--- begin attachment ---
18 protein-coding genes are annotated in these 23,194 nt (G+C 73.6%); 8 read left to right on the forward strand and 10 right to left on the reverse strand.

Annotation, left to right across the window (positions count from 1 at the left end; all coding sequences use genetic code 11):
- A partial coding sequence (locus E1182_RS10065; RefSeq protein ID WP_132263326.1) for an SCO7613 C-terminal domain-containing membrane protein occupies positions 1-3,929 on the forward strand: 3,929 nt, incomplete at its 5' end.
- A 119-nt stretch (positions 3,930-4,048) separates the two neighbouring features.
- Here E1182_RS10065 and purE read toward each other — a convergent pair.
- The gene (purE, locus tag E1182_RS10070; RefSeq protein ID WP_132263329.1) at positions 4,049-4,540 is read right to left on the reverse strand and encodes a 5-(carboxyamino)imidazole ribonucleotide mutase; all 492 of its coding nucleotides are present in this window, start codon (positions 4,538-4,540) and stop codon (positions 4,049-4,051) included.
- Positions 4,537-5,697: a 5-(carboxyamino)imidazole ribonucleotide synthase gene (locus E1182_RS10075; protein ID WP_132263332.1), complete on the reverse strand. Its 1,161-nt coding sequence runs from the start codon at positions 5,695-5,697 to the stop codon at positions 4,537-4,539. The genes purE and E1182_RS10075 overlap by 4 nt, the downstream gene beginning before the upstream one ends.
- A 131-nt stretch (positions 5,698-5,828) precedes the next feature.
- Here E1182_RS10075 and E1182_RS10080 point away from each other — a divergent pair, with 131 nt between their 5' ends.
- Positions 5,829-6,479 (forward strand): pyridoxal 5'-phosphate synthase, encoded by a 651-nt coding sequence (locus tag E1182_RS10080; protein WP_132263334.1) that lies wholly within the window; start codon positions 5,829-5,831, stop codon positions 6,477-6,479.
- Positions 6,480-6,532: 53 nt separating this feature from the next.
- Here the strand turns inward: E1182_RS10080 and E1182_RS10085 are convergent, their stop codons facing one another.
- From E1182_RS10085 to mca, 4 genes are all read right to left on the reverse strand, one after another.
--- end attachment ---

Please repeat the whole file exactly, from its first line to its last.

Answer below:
18 protein-coding genes are annotated in these 23,194 nt (G+C 73.6%); 8 read left to right on the forward strand and 10 right to left on the reverse strand.

Annotation, left to right across the window (positions count from 1 at the left end; all coding sequences use genetic code 11):
- A partial coding sequence (locus E1182_RS10065; RefSeq protein ID WP_132263326.1) for an SCO7613 C-terminal domain-containing membrane protein occupies positions 1-3,929 on the forward strand: 3,929 nt, incomplete at its 5' end.
- A 119-nt stretch (positions 3,930-4,048) separates the two neighbouring features.
- Here E1182_RS10065 and purE read toward each other — a convergent pair.
- The gene (purE, locus tag E1182_RS10070; RefSeq protein ID WP_132263329.1) at positions 4,049-4,540 is read right to left on the reverse strand and encodes a 5-(carboxyamino)imidazole ribonucleotide mutase; all 492 of its coding nucleotides are present in this window, start codon (positions 4,538-4,540) and stop codon (positions 4,049-4,051) included.
- Positions 4,537-5,697: a 5-(carboxyamino)imidazole ribonucleotide synthase gene (locus E1182_RS10075; protein ID WP_132263332.1), complete on the reverse strand. Its 1,161-nt coding sequence runs from the start codon at positions 5,695-5,697 to the stop codon at positions 4,537-4,539. The genes purE and E1182_RS10075 overlap by 4 nt, the downstream gene beginning before the upstream one ends.
- A 131-nt stretch (positions 5,698-5,828) precedes the next feature.
- Here E1182_RS10075 and E1182_RS10080 point away from each other — a divergent pair, with 131 nt between their 5' ends.
- Positions 5,829-6,479 (forward strand): pyridoxal 5'-phosphate synthase, encoded by a 651-nt coding sequence (locus tag E1182_RS10080; protein WP_132263334.1) that lies wholly within the window; start codon positions 5,829-5,831, stop codon positions 6,477-6,479.
- Positions 6,480-6,532: 53 nt separating this feature from the next.
- Here the strand turns inward: E1182_RS10080 and E1182_RS10085 are convergent, their stop codons facing one another.
- From E1182_RS10085 to mca, 4 genes are all read right to left on the reverse strand, one after another.